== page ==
Why is the world imperfect

Back pain, dangerous childbirth and too many teeth: humans are anything but perfect. This is due to his animal heritage. And the renovation continues. A visit to the body construction site.

scars of evolution

Back pain, dangerous childbirth and too many teeth: humans are anything but perfect. This is due to his animal heritage. And the renovation continues. A visit to the body construction site.

by andrea Eppner

It is an act of strength, painful and often lasts more than ten hours. Above all, however, the birth of a child is risky for the mother: According to estimates, more than half a million women worldwide die every year. “No other species is in as great danger as humans when giving birth to offspring,” says Prof. Karen Rosenberg, anthropologist at the University of Delaware.

The human body is to blame for the risky birth. The child's large head and broad shoulders can only be pressed through the extremely narrow birth canal with great difficulty - by no means the only weak point in the body. The same applies to the back, feet and jaw. An engineer would come to a harsh judgment about people: "What a faulty design!"

If he were given the task of correcting these problems - we would probably not recognize ourselves. But just replace a few parts? Unfortunately, that's not how it works in nature. Instead of building from scratch, it is constantly being renovated and redesigned, driven by the forces of evolution. Only innovations that make it possible for a living being to have more offspring have a chance. It is not uncommon for an advantage in one place to be bought at the price of disadvantages in another. "Evolution produces function, not perfection," explains Prof. Allan Mann, an anthropologist at Princeton University. So man is a compromise.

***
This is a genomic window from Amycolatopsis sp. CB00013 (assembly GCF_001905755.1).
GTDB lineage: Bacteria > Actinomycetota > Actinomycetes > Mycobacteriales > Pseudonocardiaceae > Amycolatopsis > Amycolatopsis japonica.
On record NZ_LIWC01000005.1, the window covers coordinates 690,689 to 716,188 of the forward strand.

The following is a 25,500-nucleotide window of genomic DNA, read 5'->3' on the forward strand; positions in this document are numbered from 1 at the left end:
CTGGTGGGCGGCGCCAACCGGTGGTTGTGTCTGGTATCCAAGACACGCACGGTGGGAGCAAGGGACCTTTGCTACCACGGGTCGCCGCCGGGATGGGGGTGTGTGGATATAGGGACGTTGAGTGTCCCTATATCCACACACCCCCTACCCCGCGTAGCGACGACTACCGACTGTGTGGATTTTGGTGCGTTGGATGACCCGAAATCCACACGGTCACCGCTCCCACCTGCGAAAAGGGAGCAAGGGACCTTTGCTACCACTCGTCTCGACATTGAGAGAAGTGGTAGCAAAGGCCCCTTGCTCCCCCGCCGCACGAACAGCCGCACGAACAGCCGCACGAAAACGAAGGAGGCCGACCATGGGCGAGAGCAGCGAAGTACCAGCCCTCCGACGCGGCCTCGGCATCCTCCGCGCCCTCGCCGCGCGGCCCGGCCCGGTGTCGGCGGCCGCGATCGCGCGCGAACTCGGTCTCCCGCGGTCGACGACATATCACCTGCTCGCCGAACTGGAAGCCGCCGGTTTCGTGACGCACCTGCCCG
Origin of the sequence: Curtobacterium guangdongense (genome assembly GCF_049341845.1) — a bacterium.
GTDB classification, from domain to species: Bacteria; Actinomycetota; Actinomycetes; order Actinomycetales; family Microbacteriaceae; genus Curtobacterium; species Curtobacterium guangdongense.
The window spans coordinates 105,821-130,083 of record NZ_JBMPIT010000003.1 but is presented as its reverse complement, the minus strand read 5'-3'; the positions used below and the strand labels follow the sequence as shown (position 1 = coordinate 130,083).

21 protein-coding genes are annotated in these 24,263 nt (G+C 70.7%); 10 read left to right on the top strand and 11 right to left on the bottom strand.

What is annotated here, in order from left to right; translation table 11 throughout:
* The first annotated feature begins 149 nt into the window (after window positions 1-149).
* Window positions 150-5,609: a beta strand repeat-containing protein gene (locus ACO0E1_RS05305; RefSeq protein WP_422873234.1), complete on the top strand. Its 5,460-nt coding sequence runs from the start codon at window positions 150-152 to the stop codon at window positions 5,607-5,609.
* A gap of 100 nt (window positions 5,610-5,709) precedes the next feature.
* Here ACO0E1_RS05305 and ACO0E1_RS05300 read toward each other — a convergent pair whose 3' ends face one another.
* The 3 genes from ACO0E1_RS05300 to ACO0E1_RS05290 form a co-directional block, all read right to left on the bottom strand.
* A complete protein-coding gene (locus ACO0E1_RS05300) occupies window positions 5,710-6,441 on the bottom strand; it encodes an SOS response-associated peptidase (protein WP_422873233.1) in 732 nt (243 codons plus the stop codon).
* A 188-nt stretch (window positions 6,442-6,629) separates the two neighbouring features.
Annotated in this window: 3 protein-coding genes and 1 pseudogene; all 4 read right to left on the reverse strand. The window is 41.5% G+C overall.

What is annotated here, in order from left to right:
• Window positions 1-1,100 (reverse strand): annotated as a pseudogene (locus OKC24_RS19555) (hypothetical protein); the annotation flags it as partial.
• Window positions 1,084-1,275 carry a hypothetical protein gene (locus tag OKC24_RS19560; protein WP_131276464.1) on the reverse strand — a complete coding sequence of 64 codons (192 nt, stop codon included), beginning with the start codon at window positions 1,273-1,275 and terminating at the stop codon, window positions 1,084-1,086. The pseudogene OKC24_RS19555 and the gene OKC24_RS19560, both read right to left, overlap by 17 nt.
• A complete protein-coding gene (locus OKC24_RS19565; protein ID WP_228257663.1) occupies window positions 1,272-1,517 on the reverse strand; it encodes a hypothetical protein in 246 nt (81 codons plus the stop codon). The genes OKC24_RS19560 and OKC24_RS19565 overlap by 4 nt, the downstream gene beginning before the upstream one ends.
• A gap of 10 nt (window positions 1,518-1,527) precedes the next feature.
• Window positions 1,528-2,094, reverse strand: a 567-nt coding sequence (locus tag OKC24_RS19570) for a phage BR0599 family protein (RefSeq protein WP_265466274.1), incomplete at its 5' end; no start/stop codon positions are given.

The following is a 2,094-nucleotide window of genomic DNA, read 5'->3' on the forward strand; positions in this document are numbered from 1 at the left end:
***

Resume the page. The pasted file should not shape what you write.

It is true that he has subjugated the earth with his intelligence. But this is bought at a high price. As the brain grew, so did the skull. The risky birth, which can cost the life not only of the mother but also of the child, is a consequence of this development. Another is less dramatic, but can become annoying and painful: Problems with the back molars, the so-called wisdom teeth. They too are a legacy of our ancestors, a “scar of evolution”, as researchers also call it. Our ancestors not only had bigger and stronger teeth. There was also room for 32 of them in her long jaw. But while the top of the skull grew and even arched forward a little to give the brain more space, the face - and with it the jaw as well - contracted. The rearmost teeth soon had hardly any space.

The blueprint for the unnecessary walkers is still in people's genes. The result: the excess teeth often grow crooked, sometimes even horizontally or cannot erupt properly. "That can lead to chronic pain," explains Mann. “But in general you don't die from it.” When there was no dentist, you had to live with it.

Evidently the evolution of this problem has already taken on. According to Allan Mann, one in four people in many sections of the population has to worry less with a wisdom tooth. In the case of Europeans, it is at least ten to 15 percent. And the anthropologist also has an explanation for this: the complaints could have had an effect on the desire to reproduce - and thus also on the number of children. Over many generations, the proportion of people with fewer wisdom teeth could have increased.